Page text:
This website uses cookies to ensure you have the best experience. Learn more

How Important Was The Role Of African Americans Themselves In Achieving Political And Civil Equality For African Americans In The Usa Between 1945 And 1965?

3568 words - 15 pages

Although America claims to be the 'land of the free' and offer equal opportunities to all, there has always been racial prejudice and discrimination to people who are not of WASP (White, Anglo-Saxon, protestant) origin. Whether it has been discrimination by de jure of de facto nobody can question that it existed and still exists to a lesser extent today.As a result of the many social changes brought about by the war, such as economic prosperity, campaigning by black activists for equal rights took a new direction. Civil Rights for African Americans improved between 1945 and 1965 for a number of reasons. Among these were the black civil rights movement, the support of white liberals, the ...view middle of the document...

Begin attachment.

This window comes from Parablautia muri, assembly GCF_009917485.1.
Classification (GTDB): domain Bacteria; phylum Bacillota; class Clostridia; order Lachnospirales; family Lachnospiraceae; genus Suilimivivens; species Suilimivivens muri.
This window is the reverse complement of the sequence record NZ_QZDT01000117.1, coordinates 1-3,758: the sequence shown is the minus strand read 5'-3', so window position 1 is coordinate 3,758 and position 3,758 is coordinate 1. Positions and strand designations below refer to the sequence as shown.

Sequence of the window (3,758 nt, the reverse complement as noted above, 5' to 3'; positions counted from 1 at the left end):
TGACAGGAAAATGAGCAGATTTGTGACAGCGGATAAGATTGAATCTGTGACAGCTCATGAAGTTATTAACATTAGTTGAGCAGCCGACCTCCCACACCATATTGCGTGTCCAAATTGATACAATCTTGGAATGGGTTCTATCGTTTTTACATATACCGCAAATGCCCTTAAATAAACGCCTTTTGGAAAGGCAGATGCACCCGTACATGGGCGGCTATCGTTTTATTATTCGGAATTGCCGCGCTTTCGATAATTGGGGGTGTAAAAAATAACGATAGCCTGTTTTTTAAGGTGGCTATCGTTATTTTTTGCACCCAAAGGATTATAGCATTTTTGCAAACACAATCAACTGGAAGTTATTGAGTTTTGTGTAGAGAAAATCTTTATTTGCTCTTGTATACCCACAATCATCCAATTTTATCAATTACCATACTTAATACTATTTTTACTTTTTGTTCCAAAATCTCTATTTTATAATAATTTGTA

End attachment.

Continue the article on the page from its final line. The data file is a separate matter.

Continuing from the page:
All public amenities were segregated in the south and black facilities were inferior to the white facilities.Attitudes began to change amongst white liberals who were conscious of the US role in the Cold War, how could America champion individual freedom in the world, while denying it to and important minority in its own country? The Cold War also had an adverse effect on campaigning groups, they could be accused of communism, and therefore the NAACP was banned in Alabama in 1956.Due to the rise of television and car ownership, white Americans became more aware of how black people were treated in the south, where violence against them was greater and where discrimination was more systematic. Campaigners came to rely on publicity of TV (This evidence is soft, qualitative evidence), as horrified white liberals saw racist southern police at work.Black soldiers who had travelled to the UK and other European countries during the war had enjoyed a taste of racial integration; many returned home looking for similar integration at home. The biggest black campaigning group at the time was the NAACP (National Association for the Advancement of Coloured People), their membership increased from 50,000 to 200,000(this is quantative, hard evidence) during the war, they were represented in nearly every state. The NAACP concentrated their efforts on securing equality for blacks through the supreme courts, they saw the constitution as the protector of their rights and utilised what it said, they challenged the 'separate but equal' ruling in schools on 17th May 1954, in a landmark case 'Brown vs. Board of education. The black leaders in the NAACP played a major leading role in securing this victory and others like at Little Rock High School.However such victories would have been impossible without the influence of important white people, white liberal lawyers worked with the NAACP and provided legal aid. Also in 1953 Judge Earl Warren was appointed as chief justice, he led the Supreme Court into its most liberal and radical phase between 1953 and 1969. In the case of Little Rock High School, intervention from Eisenhower was needed to ensure that black students could enter the school, he sent 1000 members of the 101st Airborne division to protect students.In the years after the Brown decision, other civil rights organizations departed from the reform strategy and placed more emphasis on protest and mass mobilization. Stands of defiance, such as Rosa Parks refusing to give up her seat on a bus, played a major part in gaining support for protests and demonstrations. When she was arrested, it gave Martin Luther King and the Southern Christian Leadership Conference (SCLC) (The participation of such an organisation shows the Christian aims of the movement) a platform to launch a political protest. The Montgomery Bus Boycott started in March 1955, it caused massive losses to bus companies as they relied on blacks using public transport. The success of the boycott can be...